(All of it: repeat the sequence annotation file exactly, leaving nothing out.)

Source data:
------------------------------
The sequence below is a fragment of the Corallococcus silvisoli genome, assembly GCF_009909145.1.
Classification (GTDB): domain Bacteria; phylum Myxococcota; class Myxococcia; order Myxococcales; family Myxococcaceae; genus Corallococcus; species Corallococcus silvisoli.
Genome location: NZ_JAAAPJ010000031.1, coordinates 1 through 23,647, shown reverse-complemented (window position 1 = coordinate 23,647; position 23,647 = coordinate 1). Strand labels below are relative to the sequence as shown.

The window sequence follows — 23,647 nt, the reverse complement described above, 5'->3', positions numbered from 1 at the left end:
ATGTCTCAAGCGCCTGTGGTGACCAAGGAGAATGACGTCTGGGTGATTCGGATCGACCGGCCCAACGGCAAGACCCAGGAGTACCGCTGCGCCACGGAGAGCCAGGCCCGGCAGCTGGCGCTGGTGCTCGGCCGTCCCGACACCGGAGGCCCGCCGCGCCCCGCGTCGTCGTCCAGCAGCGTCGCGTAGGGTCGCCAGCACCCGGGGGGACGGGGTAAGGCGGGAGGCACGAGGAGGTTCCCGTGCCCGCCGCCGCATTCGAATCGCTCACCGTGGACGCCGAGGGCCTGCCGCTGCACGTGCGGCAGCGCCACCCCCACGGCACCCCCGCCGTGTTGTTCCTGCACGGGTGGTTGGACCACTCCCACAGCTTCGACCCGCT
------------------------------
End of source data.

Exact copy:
The sequence below is a fragment of the Corallococcus silvisoli genome, assembly GCF_009909145.1.
Classification (GTDB): domain Bacteria; phylum Myxococcota; class Myxococcia; order Myxococcales; family Myxococcaceae; genus Corallococcus; species Corallococcus silvisoli.
Genome location: NZ_JAAAPJ010000031.1, coordinates 1 through 23,647, shown reverse-complemented (window position 1 = coordinate 23,647; position 23,647 = coordinate 1). Strand labels below are relative to the sequence as shown.

The window sequence follows — 23,647 nt, the reverse complement described above, 5'->3', positions numbered from 1 at the left end:
ATGTCTCAAGCGCCTGTGGTGACCAAGGAGAATGACGTCTGGGTGATTCGGATCGACCGGCCCAACGGCAAGACCCAGGAGTACCGCTGCGCCACGGAGAGCCAGGCCCGGCAGCTGGCGCTGGTGCTCGGCCGTCCCGACACCGGAGGCCCGCCGCGCCCCGCGTCGTCGTCCAGCAGCGTCGCGTAGGGTCGCCAGCACCCGGGGGGACGGGGTAAGGCGGGAGGCACGAGGAGGTTCCCGTGCCCGCCGCCGCATTCGAATCGCTCACCGTGGACGCCGAGGGCCTGCCGCTGCACGTGCGGCAGCGCCACCCCCACGGCACCCCCGCCGTGTTGTTCCTGCACGGGTGGTTGGACCACTCCCACAGCTTCGACCCGCT